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Creating a theme park on the moon

Posted to Money Week Education on 07-09-2016

A group of students from Auckland discovered that learning about financial capability is a lot more fun than it sounds, after they were given the challenge of creating a theme park on the moon.

With a budget of half a million dollars, the students at Target Road School had to decide what rides and other facilities they would offer and what admission fees they would charge to run the lunar park at a profit.

Now their work, lesson plans, stories and templates, as well as those of eight other Auckland schools, is being provided to teachers throughout the country with the aim of inspiring more schools to include financial capability in the classroom.

Money Week has been chosen to launch the material on the Ministry of Education’s TKI website for teachers to use or adapt:

The Commission for Financial Capability’s education manager Angela Clemens said: “You don’t have to be a financial expert or have a degree in accounting to teach this. It’s about providing opportunities for students to think about financial issues in a way that is meaningful to them.

“We’ve shared the material to help all teachers build a stronger focus on financial capability because we see it as an essential skill for everyone to leave school with.”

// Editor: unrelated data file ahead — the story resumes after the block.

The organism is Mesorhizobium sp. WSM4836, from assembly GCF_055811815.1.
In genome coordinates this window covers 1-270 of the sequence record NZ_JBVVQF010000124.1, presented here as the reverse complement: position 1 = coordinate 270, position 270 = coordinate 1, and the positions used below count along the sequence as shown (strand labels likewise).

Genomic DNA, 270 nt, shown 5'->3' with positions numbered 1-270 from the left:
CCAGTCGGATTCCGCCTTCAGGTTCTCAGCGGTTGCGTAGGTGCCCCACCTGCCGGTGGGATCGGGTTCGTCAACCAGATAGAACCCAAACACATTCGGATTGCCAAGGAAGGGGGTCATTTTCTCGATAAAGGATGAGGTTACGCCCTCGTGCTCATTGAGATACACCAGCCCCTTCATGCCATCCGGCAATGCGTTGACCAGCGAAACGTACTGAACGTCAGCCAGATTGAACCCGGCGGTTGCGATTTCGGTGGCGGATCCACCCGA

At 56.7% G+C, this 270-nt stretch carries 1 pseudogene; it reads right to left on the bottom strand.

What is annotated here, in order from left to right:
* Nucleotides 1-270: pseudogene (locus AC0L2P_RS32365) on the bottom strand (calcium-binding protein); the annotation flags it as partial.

The Commission set up the Upper Harbour Sorted Schools pilot with a cluster of nine schools that worked together to embed financial capability across the curriculum.

The aim was to involve the entire school: teachers, students and the surrounding community.

Students at Takapuna Grammar got into groups of four and imagined they were flatting together.

“We went through everything from tenancy agreements to budgeting for meals. One thing we enjoyed was grocery shopping. From a simple activity we learnt how to budget our money and how to spend our money wisely between our needs and our wants."

The new section on the website contains advice from participating teachers on how to weave financial capability across the curriculum successfully, including:

  • Try to integrate financial capability across as many learning areas as you can.
  • Teacher's enthusiasm is the key to success.
  • Make lessons fun, hands-on, and real to life.
  • Keep the programme alive with plenty of inspiring and lively discussions.
  • Start small – if it can't be a whole school focus, try rolling it out class by class.
  • Hold regular staff meetings to encourage teacher reflection and involvement.
  • Collaborative planning keeps the task easier for everyone.
  • Working with a cluster of schools helps with ongoing support and ideas.
  • View financial capability as a context for learning areas, not an additional subject.

The Commission’s Money Week website also has activities and resources for teachers: and  

Next: Little Black Book a first in the fight against scams

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